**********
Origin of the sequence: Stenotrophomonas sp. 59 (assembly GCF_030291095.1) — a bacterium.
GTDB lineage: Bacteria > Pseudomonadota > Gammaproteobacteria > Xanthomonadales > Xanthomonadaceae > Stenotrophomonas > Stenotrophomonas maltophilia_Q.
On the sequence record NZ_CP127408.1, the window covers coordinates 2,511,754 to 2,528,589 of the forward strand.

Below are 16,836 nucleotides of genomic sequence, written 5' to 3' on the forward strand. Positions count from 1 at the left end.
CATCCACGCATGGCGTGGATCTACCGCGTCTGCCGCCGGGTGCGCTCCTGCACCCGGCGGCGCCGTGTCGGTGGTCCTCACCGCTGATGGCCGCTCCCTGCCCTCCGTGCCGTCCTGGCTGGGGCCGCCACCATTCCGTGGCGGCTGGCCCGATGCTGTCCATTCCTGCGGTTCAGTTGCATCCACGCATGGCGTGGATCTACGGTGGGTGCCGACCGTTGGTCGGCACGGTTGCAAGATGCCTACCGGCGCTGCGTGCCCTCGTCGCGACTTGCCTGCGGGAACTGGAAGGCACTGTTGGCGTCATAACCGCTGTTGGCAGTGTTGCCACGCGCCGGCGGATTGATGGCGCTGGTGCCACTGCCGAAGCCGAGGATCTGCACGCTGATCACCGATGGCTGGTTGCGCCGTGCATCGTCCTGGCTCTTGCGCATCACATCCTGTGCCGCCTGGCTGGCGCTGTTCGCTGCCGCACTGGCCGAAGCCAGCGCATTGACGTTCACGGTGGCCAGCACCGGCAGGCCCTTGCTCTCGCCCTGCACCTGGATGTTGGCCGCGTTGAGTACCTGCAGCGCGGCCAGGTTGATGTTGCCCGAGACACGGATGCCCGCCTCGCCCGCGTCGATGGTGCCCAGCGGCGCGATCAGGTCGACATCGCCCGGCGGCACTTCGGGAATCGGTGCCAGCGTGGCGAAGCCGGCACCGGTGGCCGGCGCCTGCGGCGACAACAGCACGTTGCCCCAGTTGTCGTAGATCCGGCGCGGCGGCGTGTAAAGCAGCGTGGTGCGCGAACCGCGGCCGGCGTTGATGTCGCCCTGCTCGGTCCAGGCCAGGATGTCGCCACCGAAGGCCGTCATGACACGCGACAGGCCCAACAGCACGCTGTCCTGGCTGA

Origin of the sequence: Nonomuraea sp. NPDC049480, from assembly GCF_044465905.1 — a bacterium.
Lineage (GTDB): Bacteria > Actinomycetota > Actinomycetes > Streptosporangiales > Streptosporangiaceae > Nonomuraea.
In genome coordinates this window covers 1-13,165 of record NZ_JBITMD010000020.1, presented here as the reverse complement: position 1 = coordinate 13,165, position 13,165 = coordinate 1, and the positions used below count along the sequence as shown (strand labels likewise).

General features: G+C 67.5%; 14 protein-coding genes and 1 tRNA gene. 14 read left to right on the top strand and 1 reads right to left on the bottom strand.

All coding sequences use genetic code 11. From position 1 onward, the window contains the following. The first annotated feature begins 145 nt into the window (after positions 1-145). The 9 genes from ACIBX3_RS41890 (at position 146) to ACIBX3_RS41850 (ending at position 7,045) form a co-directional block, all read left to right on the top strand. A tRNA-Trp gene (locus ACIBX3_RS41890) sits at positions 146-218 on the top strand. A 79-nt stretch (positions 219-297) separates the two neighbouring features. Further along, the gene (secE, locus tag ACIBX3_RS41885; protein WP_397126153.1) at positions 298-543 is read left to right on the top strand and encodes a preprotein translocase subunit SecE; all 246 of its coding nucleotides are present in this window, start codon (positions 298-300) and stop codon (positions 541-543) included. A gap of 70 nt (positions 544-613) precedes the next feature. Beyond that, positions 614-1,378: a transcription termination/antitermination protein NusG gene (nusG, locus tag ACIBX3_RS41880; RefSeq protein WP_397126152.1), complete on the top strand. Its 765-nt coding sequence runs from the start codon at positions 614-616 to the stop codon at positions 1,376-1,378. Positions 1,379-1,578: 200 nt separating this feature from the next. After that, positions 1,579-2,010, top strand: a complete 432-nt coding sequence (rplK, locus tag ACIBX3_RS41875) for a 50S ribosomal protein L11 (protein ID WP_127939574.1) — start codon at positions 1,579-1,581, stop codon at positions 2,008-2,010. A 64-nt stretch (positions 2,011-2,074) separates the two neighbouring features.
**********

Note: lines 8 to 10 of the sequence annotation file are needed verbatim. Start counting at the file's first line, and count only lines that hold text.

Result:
In genome coordinates this window covers 1-13,165 of record NZ_JBITMD010000020.1, presented here as the reverse complement: position 1 = coordinate 13,165, position 13,165 = coordinate 1, and the positions used below count along the sequence as shown (strand labels likewise).

General features: G+C 67.5%; 14 protein-coding genes and 1 tRNA gene. 14 read left to right on the top strand and 1 reads right to left on the bottom strand.

All coding sequences use genetic code 11. From position 1 onward, the window contains the following. The first annotated feature begins 145 nt into the window (after positions 1-145). The 9 genes from ACIBX3_RS41890 (at position 146) to ACIBX3_RS41850 (ending at position 7,045) form a co-directional block, all read left to right on the top strand. A tRNA-Trp gene (locus ACIBX3_RS41890) sits at positions 146-218 on the top strand. A 79-nt stretch (positions 219-297) separates the two neighbouring features. Further along, the gene (secE, locus tag ACIBX3_RS41885; protein WP_397126153.1) at positions 298-543 is read left to right on the top strand and encodes a preprotein translocase subunit SecE; all 246 of its coding nucleotides are present in this window, start codon (positions 298-300) and stop codon (positions 541-543) included. A gap of 70 nt (positions 544-613) precedes the next feature. Beyond that, positions 614-1,378: a transcription termination/antitermination protein NusG gene (nusG, locus tag ACIBX3_RS41880; RefSeq protein WP_397126152.1), complete on the top strand. Its 765-nt coding sequence runs from the start codon at positions 614-616 to the stop codon at positions 1,376-1,378. Positions 1,379-1,578: 200 nt separating this feature from the next. After that, positions 1,579-2,010, top strand: a complete 432-nt coding sequence (rplK, locus tag ACIBX3_RS41875) for a 50S ribosomal protein L11 (protein ID WP_127939574.1) — start codon at positions 1,579-1,581, stop codon at positions 2,008-2,010. A 64-nt stretch (positions 2,011-2,074) separates the two neighbouring features.